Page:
• Eliminate unnecessary travel, especially by car. Traffic signals will stop working during an outage, creating traffic congestion.
  • Remember that equipment such as automated teller machines (ATMs) and elevators may not work during a power outage.

Go to and to learn more!

National Preparedness Month & Texas Preparedness Month – Week 3

September is National Preparedness Month and Texas Preparedness Month.  Make sure to develop a disaster supply kit, create a family communications plan, and make sure your home is prepared!

Week 3: – Tornadoes

A tornado appears as a rotating, funnel-shaped cloud that extends from a thunderstorm to the ground with whirling winds that can reach 300 miles per hour. Damage paths can be in excess of one mile wide & 50 miles long. Some tornadoes are clearly visible, while rain or nearby low-hanging clouds obscure others. Occasionally, tornadoes develop so rapidly that little, if any, advance warning is possible. The Amarillo area is on the western edge of “tornado alley”, so tornadoes are very much a threat to our community.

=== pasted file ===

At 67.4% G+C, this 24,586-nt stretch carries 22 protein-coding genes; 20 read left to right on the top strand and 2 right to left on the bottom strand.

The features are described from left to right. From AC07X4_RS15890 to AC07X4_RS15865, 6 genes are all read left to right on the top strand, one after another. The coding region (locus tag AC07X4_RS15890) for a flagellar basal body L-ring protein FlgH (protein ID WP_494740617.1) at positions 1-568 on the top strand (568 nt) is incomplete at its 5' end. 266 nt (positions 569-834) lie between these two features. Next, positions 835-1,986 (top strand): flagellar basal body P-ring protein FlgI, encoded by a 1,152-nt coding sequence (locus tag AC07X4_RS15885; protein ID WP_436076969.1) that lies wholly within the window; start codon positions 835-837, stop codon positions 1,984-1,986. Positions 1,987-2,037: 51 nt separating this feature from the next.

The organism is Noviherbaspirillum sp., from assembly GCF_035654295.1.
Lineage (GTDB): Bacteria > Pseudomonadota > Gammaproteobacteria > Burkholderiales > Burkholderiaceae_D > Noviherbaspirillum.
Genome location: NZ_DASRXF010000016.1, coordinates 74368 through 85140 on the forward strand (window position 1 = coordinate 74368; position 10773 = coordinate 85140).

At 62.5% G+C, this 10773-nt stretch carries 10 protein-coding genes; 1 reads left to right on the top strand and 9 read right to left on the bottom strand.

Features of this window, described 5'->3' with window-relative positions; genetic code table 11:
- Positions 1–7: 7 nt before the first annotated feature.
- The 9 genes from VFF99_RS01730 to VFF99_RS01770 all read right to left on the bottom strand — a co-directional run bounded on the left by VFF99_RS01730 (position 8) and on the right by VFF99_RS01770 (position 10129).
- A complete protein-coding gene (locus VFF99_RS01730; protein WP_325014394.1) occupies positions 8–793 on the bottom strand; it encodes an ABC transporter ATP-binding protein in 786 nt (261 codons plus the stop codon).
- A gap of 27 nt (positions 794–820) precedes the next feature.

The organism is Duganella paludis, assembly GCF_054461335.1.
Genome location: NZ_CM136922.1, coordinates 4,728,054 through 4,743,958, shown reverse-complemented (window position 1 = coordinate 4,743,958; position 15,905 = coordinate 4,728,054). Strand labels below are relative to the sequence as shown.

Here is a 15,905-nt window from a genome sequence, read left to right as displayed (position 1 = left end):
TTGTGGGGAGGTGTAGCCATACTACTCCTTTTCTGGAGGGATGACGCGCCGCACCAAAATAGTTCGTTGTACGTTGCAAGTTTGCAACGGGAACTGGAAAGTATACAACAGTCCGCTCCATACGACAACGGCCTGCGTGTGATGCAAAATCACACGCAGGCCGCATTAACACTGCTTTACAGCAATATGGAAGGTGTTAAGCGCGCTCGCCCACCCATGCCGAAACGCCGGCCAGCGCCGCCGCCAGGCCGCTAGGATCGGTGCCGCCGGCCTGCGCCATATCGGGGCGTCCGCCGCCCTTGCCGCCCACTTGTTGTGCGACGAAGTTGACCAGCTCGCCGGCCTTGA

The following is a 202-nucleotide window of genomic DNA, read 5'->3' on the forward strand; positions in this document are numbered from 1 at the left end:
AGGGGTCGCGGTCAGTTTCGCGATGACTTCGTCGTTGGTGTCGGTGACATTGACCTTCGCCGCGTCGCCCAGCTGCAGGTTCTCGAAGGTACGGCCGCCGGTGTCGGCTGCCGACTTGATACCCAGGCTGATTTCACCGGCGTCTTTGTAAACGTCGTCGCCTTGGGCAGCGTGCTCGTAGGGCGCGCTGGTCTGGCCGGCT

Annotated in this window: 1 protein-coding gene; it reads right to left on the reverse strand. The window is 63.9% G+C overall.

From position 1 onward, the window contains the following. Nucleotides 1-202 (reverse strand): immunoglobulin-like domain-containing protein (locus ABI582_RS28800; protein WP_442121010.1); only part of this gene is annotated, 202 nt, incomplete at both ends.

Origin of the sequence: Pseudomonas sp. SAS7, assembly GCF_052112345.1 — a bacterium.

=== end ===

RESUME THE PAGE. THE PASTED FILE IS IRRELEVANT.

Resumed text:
Things to do before a tornado occurs:

Designate an area in your home to act as a shelter. A basement or storm cellar is safest location, otherwise the most interior room on the ground floor is the best option. Put as many walls between you & the outside of your house as you can. A closet, bathroom, or pantry is usually a good option.

  • If away from home, look for a designated shelter area in places like schools & shopping centers.
  • Stay away from doors, windows, & glass.
  • The Amarillo / Potter / Randall Office of Emergency Management maintains 90 outdoor warning sirens. If you hear the sirens sound, go indoors & turn on your TV or radio to find out what is occurring. DO NOT GO OUTSIDE. 
  • If you are in a vehicle & unable to get home or to a designated shelter location, Take cover in a stationary vehicle. Put the seat belt on & cover your head with your arms & a blanket, coat or other cushion if possible.
  • Do not get under an overpass or bridge. You are safer in a low, flat location.
  • Never try to outrun a tornado in a car or truck. Instead, leave the vehicle immediately for safe shelter.
  • Watch out for flying debris. Flying debris from tornadoes causes most fatalities & injuries.

Go to and to learn more!